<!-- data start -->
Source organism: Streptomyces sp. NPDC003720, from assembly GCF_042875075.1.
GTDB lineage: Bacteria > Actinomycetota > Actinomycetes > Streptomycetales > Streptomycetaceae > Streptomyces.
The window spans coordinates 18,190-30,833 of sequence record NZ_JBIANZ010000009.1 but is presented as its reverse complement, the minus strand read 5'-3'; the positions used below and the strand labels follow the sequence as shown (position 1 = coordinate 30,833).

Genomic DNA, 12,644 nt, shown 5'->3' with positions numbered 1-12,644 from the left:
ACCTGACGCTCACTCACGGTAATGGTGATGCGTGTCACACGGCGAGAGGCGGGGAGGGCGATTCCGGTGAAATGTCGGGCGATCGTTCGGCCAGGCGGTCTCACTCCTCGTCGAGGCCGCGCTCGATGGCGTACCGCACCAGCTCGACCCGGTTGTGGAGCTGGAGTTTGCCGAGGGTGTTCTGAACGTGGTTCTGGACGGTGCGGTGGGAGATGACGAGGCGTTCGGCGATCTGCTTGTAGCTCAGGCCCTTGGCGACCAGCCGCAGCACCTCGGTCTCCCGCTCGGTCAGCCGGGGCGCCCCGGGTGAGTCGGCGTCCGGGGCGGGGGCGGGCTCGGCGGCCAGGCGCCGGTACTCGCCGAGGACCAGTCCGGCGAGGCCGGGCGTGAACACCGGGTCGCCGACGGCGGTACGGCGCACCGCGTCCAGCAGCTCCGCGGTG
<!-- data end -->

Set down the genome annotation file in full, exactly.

Source organism: Streptomyces sp. NPDC003720, from assembly GCF_042875075.1.
GTDB lineage: Bacteria > Actinomycetota > Actinomycetes > Streptomycetales > Streptomycetaceae > Streptomyces.
The window spans coordinates 18,190-30,833 of sequence record NZ_JBIANZ010000009.1 but is presented as its reverse complement, the minus strand read 5'-3'; the positions used below and the strand labels follow the sequence as shown (position 1 = coordinate 30,833).

Genomic DNA, 12,644 nt, shown 5'->3' with positions numbered 1-12,644 from the left:
ACCTGACGCTCACTCACGGTAATGGTGATGCGTGTCACACGGCGAGAGGCGGGGAGGGCGATTCCGGTGAAATGTCGGGCGATCGTTCGGCCAGGCGGTCTCACTCCTCGTCGAGGCCGCGCTCGATGGCGTACCGCACCAGCTCGACCCGGTTGTGGAGCTGGAGTTTGCCGAGGGTGTTCTGAACGTGGTTCTGGACGGTGCGGTGGGAGATGACGAGGCGTTCGGCGATCTGCTTGTAGCTCAGGCCCTTGGCGACCAGCCGCAGCACCTCGGTCTCCCGCTCGGTCAGCCGGGGCGCCCCGGGTGAGTCGGCGTCCGGGGCGGGGGCGGGCTCGGCGGCCAGGCGCCGGTACTCGCCGAGGACCAGTCCGGCGAGGCCGGGCGTGAACACCGGGTCGCCGACGGCGGTACGGCGCACCGCGTCCAGCAGCTCCGCGGTG